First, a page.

Death & Sex: Forbidden Fruit

Categories: Sciencewriters
Posted on Monday, October 19th, 2009 at 9:14 am by dpacheco

A playful exploration of the story behind the evolution of our sexuality based on hard (ahem) science, Dorion Sagan‘s Sex (part of the one-two punch known as Death & Sex) brings the author’s trademark wit and inquisitiveness to the endlessly fascinating subject of human copulation. In other words: a scientific look at boning.

And it’s available now. Head over to our bookstore to check it out. Here’s a sample to whet your appetite.

The following is an excerpt from Death & Sex by Tyler Volk and Dorion Sagan. It has been adapted for the Web.

When I was newly married, driving in Florida after a sparsely attended shotgun wedding (just the two of us and a justice of the peace), a preacher came on the radio. I listened because he was criticizing efforts to understand the evolution of sexuality while I was engaged, as a junior science writer, in writing a book on it (with, of all people, my mother, an evolutionary biologist). Scientists these days are taking it down to ridiculous levels, beyond the level of the flea, he said with scorn in his voice. By God, they were even trying to look to bacteria for answers! Listen, he continued. You don’t need to look at the birds and bees, let alone microorganisms, to understand sex. Everything you need to know about the subject is already there, written for you in black and white, in the Bible.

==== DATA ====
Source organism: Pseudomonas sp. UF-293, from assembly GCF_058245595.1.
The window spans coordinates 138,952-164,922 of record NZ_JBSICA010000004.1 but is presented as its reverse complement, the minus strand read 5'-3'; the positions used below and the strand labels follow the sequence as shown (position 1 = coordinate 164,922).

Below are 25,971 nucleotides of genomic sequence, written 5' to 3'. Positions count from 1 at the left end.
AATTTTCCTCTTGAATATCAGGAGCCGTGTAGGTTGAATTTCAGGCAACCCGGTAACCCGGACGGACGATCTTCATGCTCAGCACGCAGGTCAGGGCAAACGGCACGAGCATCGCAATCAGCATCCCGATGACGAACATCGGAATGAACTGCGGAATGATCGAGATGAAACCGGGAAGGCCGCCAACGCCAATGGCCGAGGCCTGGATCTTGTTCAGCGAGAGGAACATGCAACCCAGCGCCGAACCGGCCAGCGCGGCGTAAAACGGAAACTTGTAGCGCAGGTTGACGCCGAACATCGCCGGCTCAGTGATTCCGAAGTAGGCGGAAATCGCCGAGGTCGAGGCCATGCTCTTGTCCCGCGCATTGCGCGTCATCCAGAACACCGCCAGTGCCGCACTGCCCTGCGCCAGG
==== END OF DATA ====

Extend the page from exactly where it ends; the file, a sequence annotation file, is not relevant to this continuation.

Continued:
As a northerner in the Bible Belt I was perturbed. The Origins of Sex: Four Billion Years of Genetic Recombination had yet to come out. Highly technical, due to be published by Yale University Press, this book, just as the Christian broadcaster warned, took it down to the level of cells. Who was I, a twenty-six-year-old, to have such hubris?

Although I’d never read the Good Book cover-to-cover (I hear there are some bawdy parts), and had been brought up by scientists (astronomer father, chemist stepfather, and biologist mother), I could not help but feel accused by this stranger’s sermon. In Genesis, as I understood it, Adam is made by God in his image, Eve is taken from Adam’s rib, and they live happily ever after—at least until the Fall. As Jimmy Buffett sings (which you can also hear driving through Florida), some say a woman is to blame: The fall is Eve’s fault, as it is she who let the trickster snake whisper sweet somethings in her ear and yielded to the temptation to munch of the sumptuous fruit of the Tree of Knowledge of Good and Evil upon whose branches he hung. She took her fateful bite, and the rest is history.

Now, in English texts such as the King James translation of the Bible, the fruit she bit is an apple, but some say apricots, pomegranates, figs, or grapes were more likely the fruit of the one tree God prohibited the first couple from eating in Genesis 2:9. According to ethnobotanist R. Gordon Wasson, the “apple” may even have been a white-spotted red mushroom, Amanita muscaria, of the sort that the hookah-smoking snail sits upon in Alice’s Adventures in Wonderland. Forming a symbiotic partnership with the roots of trees, this fungus is a kind of “fruit.” It also qualifies as a candidate for the first bite on the grounds of being psychoactive and poisonous, although for sheer salacious lubriciousness in cross section it’s hard to top the apple.